WEEK SEVEN.  Done and done.  Unbelievable.  Only two weeks left, and we have been told many times that week 9 is "just the wrapping up week."  (I don't believe a word of that.)  The end of posture clinic is in sight - we'll be done by the end of next week.  Life will be so weird without posture clinic in it.  I'll have to spend the last week working on second set dialogues to console myself.

We had Monday OFF this week for Memorial Day.  Just one class at 8:30am, and then free.  This was unprecedented.  Some say "uncalled for."  (HA!)  I was quite disappointed to "miss" a day - we don't have many left! - but it turned out to be a nice weekend.  I had time to do all my errands AND hang out at the pool.  With the dialogue, of course - I did some very productive studying with one of the guys from my group.  Lying by the pool on Memorial day, with amazing people, looking at the sunny sky, listening to the pool guitar guy (he's there every weekend playing the same classic rock cover music), snacking on chips, I just thought: this is a GREAT life.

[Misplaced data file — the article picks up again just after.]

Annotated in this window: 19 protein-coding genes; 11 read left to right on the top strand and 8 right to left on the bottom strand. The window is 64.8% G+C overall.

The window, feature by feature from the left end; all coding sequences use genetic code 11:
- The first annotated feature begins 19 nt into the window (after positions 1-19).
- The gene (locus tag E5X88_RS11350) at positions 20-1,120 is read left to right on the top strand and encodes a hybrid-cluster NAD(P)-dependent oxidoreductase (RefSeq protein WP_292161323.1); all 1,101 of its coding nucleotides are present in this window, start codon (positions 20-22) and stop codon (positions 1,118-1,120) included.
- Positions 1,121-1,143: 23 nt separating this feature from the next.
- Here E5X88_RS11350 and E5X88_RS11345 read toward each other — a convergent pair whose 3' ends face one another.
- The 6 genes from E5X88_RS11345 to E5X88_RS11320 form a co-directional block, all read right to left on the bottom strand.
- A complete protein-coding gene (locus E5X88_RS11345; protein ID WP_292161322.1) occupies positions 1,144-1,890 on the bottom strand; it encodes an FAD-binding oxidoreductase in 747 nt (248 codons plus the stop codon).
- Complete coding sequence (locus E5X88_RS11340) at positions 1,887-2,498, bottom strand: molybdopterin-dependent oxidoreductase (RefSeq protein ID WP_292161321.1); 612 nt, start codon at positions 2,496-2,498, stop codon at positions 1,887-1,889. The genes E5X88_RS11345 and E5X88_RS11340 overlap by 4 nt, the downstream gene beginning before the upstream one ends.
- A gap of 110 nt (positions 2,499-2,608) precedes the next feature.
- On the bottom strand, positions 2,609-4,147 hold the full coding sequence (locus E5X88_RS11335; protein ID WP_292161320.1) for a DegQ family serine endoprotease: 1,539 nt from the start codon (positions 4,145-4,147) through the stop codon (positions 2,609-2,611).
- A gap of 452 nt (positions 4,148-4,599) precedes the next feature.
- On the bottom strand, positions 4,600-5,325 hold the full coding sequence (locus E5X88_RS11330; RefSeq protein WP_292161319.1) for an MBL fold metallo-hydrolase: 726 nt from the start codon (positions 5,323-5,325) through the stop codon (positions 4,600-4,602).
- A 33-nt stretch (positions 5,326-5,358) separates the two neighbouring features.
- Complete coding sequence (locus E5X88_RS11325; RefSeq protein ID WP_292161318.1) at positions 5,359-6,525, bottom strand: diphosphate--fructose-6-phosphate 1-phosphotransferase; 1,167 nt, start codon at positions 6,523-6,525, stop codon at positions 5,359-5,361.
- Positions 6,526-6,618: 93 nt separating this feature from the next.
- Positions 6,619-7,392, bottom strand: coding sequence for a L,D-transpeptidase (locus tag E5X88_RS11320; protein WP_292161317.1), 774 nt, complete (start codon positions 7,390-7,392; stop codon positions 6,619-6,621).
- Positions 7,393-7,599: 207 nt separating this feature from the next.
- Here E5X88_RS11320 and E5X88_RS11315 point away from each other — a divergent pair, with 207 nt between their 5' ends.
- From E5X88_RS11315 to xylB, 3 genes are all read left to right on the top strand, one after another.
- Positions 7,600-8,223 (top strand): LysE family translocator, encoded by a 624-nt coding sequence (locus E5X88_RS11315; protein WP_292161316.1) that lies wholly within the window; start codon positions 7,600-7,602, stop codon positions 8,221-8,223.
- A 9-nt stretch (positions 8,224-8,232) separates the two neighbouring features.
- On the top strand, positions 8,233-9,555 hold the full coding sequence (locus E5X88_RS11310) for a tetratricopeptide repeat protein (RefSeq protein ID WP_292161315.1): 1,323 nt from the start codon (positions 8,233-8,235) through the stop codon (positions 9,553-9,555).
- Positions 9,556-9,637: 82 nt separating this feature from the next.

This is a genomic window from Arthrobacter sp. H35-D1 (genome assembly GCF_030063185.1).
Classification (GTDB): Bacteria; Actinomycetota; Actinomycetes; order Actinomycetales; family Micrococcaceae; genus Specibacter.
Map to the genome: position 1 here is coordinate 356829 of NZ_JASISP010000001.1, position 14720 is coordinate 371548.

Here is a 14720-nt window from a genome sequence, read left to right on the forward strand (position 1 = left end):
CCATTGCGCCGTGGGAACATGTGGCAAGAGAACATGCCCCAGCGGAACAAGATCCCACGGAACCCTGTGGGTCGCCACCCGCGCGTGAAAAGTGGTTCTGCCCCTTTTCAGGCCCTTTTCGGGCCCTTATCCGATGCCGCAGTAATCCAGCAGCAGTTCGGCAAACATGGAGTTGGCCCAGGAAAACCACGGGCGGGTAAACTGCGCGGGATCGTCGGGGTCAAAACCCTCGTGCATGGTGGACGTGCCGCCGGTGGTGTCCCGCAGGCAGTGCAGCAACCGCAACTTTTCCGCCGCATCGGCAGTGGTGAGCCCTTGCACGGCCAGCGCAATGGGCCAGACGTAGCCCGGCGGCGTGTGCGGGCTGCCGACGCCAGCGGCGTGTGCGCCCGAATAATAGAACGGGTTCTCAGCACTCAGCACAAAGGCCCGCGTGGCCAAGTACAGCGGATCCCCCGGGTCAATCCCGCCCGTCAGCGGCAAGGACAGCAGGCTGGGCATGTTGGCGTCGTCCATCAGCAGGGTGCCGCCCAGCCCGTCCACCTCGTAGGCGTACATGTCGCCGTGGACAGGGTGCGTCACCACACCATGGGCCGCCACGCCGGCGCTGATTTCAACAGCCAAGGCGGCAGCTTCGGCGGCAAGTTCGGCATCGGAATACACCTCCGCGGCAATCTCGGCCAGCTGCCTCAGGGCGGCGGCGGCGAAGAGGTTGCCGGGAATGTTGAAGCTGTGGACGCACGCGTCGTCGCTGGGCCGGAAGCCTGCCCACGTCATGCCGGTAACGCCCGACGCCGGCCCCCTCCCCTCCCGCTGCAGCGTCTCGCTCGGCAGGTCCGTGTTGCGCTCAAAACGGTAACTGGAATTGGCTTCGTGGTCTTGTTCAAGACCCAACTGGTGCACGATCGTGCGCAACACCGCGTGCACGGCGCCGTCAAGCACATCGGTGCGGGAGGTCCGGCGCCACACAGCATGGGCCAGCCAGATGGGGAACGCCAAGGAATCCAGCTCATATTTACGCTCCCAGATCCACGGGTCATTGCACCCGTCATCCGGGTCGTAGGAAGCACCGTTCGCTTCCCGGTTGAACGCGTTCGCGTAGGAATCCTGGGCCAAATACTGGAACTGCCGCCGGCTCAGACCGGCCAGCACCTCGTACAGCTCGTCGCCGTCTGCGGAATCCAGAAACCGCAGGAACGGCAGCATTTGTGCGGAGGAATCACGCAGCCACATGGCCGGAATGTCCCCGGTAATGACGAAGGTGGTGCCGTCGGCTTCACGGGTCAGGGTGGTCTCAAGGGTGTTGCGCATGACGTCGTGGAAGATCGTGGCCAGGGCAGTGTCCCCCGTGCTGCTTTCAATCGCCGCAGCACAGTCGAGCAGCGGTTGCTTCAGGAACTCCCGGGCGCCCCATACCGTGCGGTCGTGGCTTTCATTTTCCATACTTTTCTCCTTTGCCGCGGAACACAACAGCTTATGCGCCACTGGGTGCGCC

Back to normal on Tuesday, and classes got HOT this week.  Some of the staff told us that we had finally reached Acapulco level heat.  We heard that it was 130 degrees on a couple of nights.  It felt like it, too!  And the temperature in Vegas is just going up.  It's in the triple digits this week and shows no sign of going down.  It's kind of hilarious: before class, we're like "OMG this parking lot is soooo hot" and then after class we're like "Yesssss, it is so cool outside!"  (It does help when the sun goes down, too.)  Bikram taught Tues, Wed, and Thurs nights and I had a couple of great classes.  There were some classes where I sort of dragged myself through the postures by my fingernails, but towards the end of the week I started to feel really strong.  Lisa from San Antonio taught an AMAZING high-energy class on Friday night that was mentally effortless, even though physically it was still a lot of work.  She had us shout "YEE HAW!" during the first sit-up (it's a tradition).  She played Bob Marley at the end and we all sang along: "Don't worry about a thing... Cause every little thing is gonna be alright..."  Then she played "Celebration" and we all danced around and shouted "WOO HOO!"  Only at teacher training.